“Our Families Can’t Wait,” a new coalition formed by advocates for the developmentally disabled and by SEIU-1199 New England – which represents unionized state social workers – issued a written appeal to lawmakers and Malloy on Monday.
“We firmly believe that a stronger Connecticut starts with protecting our most vulnerable citizens and those that care for them. People with intellectual disabilities are more than a line item,” coalition spokeswoman Peggy Embardo wrote. “They are our sons and daughters, our neighbors and our coworkers. Important and hard work from legislators and advocacy groups went into restoring the harmful cuts to developmental services. Undoing all that work now would be devastating for people with intellectual and developmental disabilities and their loved ones.”
“The governor listened to concerns and, because he’s a leader, took action,” Malloy spokesman Devon Puglia said Monday in response to Bye’s comments. “The legislature can now either make the necessary cuts or give the governor the ability to cut 1.5 percent across the board.”
Bye said it is a huge mistake to assume the tax changes Malloy proposed come at an easy price.
The governor said he wants to pay for them by reducing all spending not locked in by contract by about 1.5 percent.
“It is very populist to just say 1.5 percent, but it very quickly becomes more,” Bye said.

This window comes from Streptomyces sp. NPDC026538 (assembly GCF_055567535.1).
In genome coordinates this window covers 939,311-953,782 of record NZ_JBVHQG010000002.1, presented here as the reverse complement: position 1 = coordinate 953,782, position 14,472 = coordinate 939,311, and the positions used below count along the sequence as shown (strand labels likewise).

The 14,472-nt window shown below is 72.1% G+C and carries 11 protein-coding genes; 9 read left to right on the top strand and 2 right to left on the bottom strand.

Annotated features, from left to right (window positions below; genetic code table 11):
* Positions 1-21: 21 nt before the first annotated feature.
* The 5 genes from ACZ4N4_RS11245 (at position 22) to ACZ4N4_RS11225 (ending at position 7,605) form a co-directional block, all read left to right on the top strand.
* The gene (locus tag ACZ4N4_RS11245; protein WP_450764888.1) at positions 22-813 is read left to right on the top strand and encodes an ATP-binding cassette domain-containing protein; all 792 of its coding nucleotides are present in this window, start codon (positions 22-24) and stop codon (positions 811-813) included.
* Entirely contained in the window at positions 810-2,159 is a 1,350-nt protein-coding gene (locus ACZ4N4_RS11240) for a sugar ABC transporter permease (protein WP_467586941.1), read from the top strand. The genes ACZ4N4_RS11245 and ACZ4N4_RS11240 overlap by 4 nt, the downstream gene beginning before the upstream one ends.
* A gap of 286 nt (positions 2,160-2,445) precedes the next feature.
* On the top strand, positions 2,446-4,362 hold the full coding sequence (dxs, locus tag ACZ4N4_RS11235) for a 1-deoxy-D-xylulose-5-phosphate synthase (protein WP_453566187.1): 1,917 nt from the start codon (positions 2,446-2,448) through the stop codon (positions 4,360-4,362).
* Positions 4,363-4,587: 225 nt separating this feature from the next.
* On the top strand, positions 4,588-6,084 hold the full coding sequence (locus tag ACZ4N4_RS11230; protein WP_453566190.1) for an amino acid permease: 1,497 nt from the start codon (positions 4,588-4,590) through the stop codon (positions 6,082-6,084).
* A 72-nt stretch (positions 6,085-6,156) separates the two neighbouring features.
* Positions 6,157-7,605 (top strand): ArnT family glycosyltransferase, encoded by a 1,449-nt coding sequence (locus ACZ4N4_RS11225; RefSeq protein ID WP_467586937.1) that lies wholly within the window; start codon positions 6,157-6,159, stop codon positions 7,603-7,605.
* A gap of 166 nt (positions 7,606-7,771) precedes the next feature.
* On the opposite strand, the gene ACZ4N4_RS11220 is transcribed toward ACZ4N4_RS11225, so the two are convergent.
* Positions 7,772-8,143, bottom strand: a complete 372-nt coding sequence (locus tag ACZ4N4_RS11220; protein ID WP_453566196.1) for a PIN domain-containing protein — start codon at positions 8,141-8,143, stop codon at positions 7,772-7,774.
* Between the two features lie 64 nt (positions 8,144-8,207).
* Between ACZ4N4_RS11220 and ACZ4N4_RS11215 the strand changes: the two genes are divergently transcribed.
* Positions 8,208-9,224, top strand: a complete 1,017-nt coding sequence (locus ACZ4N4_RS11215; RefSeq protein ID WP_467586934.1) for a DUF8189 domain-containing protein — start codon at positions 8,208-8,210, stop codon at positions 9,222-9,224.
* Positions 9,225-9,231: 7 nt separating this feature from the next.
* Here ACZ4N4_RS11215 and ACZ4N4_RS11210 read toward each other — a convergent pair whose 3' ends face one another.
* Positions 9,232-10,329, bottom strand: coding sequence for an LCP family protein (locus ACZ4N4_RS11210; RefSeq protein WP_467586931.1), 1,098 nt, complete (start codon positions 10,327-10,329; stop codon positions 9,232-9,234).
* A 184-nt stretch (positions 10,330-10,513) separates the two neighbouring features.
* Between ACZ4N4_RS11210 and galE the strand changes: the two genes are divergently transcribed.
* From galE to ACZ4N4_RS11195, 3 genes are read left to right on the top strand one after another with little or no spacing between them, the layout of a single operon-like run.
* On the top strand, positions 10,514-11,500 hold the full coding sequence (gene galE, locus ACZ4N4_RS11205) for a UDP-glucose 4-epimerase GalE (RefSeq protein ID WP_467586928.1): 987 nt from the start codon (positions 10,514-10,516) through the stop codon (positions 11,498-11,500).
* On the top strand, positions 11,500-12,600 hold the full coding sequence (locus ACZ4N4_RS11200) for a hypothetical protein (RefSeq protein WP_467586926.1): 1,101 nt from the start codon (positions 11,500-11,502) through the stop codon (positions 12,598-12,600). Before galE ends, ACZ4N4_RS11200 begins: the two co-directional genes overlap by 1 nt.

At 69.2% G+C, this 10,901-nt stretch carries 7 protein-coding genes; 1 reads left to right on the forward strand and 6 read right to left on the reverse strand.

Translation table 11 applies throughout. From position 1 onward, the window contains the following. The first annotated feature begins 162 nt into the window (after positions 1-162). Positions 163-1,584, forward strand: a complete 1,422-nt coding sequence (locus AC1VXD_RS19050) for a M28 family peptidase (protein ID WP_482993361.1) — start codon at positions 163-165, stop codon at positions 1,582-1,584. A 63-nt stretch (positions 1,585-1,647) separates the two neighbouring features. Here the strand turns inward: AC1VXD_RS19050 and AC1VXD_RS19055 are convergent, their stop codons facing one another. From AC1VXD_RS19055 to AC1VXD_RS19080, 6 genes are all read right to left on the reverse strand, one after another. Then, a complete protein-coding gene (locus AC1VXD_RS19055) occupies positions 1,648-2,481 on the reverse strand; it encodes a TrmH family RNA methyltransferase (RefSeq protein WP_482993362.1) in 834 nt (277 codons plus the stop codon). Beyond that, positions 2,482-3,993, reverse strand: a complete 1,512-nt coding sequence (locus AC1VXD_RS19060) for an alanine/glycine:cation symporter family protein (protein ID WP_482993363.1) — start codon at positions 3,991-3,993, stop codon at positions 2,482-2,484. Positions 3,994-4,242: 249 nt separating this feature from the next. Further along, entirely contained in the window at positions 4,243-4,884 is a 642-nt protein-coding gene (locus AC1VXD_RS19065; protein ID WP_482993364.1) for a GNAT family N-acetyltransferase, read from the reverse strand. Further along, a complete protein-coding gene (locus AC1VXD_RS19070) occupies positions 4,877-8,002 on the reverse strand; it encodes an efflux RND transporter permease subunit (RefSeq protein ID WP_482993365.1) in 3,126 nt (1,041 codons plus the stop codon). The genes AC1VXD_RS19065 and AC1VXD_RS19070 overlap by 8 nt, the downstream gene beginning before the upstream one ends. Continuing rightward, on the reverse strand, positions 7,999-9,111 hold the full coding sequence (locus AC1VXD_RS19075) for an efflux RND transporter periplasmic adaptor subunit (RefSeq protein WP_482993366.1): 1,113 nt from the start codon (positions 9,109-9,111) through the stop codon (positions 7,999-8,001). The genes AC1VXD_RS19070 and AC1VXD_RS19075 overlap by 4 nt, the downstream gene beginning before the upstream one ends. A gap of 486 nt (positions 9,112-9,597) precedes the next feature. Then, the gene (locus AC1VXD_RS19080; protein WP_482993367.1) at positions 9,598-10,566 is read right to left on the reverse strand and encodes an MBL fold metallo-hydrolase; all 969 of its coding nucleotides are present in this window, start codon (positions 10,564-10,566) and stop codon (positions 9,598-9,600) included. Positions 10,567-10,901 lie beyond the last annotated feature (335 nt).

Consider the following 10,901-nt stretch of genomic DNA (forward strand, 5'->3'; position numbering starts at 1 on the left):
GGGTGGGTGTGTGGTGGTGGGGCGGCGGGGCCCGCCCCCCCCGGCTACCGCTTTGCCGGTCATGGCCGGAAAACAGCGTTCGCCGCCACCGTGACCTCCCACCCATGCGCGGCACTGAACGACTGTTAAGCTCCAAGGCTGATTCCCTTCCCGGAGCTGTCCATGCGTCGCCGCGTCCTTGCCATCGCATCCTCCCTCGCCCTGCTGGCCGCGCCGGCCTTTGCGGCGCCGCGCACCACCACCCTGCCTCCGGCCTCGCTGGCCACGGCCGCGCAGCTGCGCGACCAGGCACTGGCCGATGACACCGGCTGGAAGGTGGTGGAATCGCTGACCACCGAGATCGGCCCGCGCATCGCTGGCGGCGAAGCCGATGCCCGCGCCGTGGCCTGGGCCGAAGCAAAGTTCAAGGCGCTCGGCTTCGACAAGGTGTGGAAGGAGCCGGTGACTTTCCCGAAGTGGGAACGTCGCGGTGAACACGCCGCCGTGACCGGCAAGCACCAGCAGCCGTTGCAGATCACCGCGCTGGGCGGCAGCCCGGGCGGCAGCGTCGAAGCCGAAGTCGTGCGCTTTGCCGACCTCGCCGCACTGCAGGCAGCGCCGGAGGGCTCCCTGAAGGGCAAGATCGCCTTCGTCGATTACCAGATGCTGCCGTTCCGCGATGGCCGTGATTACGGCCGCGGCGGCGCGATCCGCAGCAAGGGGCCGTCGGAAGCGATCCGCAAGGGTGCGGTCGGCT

Funding for public employees’ salaries and benefits and debt service compose almost half of the budget, and they are locked in.
In addition, spending for Medicaid — one of the single-largest budget components at $2.5 billion per year — is a federal entitlement program providing health care for the poor. This means Connecticut must serve all applicants who meet program eligibility guidelines, regardless of whether it has budgeted sufficient funds to meet those costs.
That largely leaves other social services, higher education and municipal aid.
Bye also noted that the budget already contains very large savings targets. Every year the legislature and governor build these into the plan to reflect savings achieved by employee turnover and other general efficiencies. And the new budget already increases the annual savings target from about $160 million to $200 million.
The governor, if he believes the budget may run in deficit, already has authority to unilaterally reduce spending many areas not locked in by contract – but not municipal aid – by 5 percent. That means social services and higher education could well be cut over the next two years just to help meet these savings targets, Bye said.